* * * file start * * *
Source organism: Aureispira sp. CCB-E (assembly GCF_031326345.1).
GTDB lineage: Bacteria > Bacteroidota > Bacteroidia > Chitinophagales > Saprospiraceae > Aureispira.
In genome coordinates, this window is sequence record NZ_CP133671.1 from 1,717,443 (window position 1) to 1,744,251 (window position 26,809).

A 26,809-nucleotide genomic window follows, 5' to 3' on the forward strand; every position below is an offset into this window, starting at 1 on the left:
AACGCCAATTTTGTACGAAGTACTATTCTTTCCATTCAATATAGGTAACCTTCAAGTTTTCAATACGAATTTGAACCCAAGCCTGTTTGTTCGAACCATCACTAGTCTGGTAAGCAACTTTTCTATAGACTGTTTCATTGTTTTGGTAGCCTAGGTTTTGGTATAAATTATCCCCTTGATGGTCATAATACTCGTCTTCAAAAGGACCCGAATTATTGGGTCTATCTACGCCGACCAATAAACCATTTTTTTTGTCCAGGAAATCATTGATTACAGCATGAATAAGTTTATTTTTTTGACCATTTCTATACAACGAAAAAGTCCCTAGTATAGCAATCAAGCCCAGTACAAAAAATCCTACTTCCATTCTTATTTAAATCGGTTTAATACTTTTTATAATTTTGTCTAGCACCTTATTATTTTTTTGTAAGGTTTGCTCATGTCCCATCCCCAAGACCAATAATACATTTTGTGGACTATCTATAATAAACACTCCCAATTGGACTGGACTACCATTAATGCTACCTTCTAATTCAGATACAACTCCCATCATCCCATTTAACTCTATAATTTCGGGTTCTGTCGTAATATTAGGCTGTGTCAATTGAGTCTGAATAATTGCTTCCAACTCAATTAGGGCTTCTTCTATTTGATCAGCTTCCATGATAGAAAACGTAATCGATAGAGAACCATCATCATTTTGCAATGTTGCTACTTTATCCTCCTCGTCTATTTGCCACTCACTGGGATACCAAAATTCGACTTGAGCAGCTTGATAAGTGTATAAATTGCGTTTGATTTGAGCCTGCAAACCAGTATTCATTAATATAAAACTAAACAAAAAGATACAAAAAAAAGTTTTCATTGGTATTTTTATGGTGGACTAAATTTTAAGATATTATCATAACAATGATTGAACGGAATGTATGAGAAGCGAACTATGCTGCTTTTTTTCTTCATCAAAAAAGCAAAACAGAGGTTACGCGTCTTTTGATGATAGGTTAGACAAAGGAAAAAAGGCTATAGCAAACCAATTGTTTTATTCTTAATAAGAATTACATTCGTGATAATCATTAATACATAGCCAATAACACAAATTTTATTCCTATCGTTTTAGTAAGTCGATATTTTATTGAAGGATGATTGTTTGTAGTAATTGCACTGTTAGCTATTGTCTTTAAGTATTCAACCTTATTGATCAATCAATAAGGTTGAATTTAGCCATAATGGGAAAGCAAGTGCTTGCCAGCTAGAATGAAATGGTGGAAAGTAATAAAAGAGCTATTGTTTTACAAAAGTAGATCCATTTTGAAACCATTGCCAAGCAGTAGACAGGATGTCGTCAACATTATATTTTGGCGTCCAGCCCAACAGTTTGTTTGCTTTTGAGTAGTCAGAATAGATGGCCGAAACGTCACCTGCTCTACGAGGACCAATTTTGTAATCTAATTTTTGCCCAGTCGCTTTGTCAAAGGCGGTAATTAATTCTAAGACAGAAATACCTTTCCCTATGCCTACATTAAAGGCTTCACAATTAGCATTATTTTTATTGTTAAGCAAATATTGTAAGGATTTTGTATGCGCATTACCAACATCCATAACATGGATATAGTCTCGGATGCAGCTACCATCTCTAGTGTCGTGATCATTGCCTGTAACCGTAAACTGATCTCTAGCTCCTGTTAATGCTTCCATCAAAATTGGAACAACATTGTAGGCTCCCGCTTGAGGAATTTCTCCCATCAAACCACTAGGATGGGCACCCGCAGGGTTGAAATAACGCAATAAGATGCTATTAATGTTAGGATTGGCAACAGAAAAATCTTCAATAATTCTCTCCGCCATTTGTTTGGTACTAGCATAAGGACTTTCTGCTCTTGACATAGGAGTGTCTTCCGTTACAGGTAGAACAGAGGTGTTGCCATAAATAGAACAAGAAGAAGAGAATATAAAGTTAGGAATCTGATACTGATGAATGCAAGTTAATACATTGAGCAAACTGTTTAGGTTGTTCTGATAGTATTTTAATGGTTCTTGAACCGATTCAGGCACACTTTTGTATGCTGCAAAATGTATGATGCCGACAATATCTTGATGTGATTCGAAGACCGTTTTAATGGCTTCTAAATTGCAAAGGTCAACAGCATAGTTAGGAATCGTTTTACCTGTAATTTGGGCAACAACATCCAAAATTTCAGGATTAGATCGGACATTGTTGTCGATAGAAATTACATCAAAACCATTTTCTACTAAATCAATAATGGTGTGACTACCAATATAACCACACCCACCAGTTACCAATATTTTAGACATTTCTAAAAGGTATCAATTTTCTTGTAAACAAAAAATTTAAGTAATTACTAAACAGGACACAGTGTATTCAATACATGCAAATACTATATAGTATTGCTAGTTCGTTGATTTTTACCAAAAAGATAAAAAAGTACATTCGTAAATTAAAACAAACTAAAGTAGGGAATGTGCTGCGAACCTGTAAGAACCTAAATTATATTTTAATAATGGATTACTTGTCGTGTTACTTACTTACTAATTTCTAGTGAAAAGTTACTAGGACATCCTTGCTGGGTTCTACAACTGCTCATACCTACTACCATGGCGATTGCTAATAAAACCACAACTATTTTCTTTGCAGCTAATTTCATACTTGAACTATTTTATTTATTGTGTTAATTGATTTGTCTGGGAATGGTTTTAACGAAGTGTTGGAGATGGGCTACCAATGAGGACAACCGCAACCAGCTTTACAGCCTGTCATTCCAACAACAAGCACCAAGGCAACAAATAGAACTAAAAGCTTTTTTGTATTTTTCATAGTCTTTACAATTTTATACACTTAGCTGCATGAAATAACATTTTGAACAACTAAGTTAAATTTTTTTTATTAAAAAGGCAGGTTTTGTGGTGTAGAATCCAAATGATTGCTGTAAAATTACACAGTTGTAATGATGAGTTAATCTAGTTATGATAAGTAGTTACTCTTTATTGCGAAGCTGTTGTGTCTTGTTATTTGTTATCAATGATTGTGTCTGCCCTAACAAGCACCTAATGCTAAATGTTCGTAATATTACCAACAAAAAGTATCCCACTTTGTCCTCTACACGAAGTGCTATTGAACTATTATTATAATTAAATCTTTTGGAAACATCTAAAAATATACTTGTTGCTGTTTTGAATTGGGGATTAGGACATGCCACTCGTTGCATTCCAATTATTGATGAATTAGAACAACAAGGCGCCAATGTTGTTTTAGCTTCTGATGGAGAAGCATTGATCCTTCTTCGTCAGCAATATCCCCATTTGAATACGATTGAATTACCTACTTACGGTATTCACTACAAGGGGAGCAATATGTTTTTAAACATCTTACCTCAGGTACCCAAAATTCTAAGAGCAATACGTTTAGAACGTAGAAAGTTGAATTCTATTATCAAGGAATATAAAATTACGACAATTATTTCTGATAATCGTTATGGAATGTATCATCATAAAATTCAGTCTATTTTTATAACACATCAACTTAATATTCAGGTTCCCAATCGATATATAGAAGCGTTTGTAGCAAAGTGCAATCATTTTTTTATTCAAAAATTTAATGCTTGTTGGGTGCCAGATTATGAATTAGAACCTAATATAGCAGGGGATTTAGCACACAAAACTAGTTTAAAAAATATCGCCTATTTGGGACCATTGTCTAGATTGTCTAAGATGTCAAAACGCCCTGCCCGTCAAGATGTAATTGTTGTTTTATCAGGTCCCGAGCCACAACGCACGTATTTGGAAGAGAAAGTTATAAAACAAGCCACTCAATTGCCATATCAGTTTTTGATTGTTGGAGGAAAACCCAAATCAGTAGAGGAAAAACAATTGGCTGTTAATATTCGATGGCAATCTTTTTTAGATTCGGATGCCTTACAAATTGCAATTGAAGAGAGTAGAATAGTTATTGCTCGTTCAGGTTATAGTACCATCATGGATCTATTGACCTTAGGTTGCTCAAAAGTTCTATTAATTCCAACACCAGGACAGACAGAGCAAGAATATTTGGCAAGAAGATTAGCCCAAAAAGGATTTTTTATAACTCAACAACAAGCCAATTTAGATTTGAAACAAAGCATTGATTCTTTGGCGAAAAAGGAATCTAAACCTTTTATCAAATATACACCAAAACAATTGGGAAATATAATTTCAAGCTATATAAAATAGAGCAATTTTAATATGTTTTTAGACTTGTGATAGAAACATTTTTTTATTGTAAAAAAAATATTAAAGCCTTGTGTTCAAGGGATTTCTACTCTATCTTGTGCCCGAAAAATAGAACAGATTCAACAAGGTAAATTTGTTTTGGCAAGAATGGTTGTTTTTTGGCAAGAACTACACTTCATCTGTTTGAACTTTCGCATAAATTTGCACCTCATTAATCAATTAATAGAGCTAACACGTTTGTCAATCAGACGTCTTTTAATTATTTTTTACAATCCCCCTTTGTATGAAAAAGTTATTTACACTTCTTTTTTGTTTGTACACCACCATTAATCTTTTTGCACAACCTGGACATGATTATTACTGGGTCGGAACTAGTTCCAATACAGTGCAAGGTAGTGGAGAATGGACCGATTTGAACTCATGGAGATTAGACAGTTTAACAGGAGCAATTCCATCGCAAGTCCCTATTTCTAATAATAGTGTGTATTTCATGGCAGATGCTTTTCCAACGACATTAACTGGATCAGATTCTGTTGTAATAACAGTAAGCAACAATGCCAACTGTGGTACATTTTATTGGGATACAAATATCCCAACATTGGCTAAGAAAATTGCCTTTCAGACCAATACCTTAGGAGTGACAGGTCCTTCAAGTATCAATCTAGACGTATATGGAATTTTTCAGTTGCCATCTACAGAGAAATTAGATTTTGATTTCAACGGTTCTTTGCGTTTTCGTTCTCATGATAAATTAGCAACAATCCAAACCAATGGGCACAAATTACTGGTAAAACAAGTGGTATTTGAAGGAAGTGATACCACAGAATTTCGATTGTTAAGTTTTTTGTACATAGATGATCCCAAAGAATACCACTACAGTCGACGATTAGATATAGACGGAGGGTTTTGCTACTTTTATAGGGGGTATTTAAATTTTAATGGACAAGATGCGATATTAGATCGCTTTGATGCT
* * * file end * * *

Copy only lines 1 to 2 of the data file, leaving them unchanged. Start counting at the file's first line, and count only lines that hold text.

Source organism: Aureispira sp. CCB-E (assembly GCF_031326345.1).
GTDB lineage: Bacteria > Bacteroidota > Bacteroidia > Chitinophagales > Saprospiraceae > Aureispira.